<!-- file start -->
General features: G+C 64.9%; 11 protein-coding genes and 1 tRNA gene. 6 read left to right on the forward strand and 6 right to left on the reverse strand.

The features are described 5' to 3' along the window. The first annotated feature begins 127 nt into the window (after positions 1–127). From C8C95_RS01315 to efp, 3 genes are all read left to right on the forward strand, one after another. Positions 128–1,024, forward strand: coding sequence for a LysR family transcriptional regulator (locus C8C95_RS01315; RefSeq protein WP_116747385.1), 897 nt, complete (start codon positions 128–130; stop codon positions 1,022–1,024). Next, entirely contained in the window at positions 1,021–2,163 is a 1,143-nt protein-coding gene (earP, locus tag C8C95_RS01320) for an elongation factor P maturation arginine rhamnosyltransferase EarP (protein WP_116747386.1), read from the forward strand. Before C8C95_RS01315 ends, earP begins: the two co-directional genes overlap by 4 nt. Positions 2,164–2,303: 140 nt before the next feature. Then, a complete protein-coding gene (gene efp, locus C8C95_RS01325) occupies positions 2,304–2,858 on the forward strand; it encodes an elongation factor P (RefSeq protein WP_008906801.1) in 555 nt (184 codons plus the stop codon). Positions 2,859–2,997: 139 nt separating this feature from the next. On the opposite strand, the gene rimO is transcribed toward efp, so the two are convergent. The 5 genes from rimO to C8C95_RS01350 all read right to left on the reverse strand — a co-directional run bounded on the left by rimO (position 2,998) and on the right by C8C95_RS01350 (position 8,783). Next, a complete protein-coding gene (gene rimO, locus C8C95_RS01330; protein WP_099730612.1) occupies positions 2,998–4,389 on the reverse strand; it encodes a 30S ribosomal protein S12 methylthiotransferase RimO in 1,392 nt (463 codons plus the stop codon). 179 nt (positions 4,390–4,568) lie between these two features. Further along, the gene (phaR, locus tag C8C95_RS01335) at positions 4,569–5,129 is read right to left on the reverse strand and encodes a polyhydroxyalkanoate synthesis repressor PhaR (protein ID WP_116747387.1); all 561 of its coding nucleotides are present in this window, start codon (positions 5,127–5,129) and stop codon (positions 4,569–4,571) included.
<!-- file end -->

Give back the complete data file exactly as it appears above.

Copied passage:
General features: G+C 64.9%; 11 protein-coding genes and 1 tRNA gene. 6 read left to right on the forward strand and 6 right to left on the reverse strand.

The features are described 5' to 3' along the window. The first annotated feature begins 127 nt into the window (after positions 1–127). From C8C95_RS01315 to efp, 3 genes are all read left to right on the forward strand, one after another. Positions 128–1,024, forward strand: coding sequence for a LysR family transcriptional regulator (locus C8C95_RS01315; RefSeq protein WP_116747385.1), 897 nt, complete (start codon positions 128–130; stop codon positions 1,022–1,024). Next, entirely contained in the window at positions 1,021–2,163 is a 1,143-nt protein-coding gene (earP, locus tag C8C95_RS01320) for an elongation factor P maturation arginine rhamnosyltransferase EarP (protein WP_116747386.1), read from the forward strand. Before C8C95_RS01315 ends, earP begins: the two co-directional genes overlap by 4 nt. Positions 2,164–2,303: 140 nt before the next feature. Then, a complete protein-coding gene (gene efp, locus C8C95_RS01325) occupies positions 2,304–2,858 on the forward strand; it encodes an elongation factor P (RefSeq protein WP_008906801.1) in 555 nt (184 codons plus the stop codon). Positions 2,859–2,997: 139 nt separating this feature from the next. On the opposite strand, the gene rimO is transcribed toward efp, so the two are convergent. The 5 genes from rimO to C8C95_RS01350 all read right to left on the reverse strand — a co-directional run bounded on the left by rimO (position 2,998) and on the right by C8C95_RS01350 (position 8,783). Next, a complete protein-coding gene (gene rimO, locus C8C95_RS01330; protein WP_099730612.1) occupies positions 2,998–4,389 on the reverse strand; it encodes a 30S ribosomal protein S12 methylthiotransferase RimO in 1,392 nt (463 codons plus the stop codon). 179 nt (positions 4,390–4,568) lie between these two features. Further along, the gene (phaR, locus tag C8C95_RS01335) at positions 4,569–5,129 is read right to left on the reverse strand and encodes a polyhydroxyalkanoate synthesis repressor PhaR (protein ID WP_116747387.1); all 561 of its coding nucleotides are present in this window, start codon (positions 5,127–5,129) and stop codon (positions 4,569–4,571) included.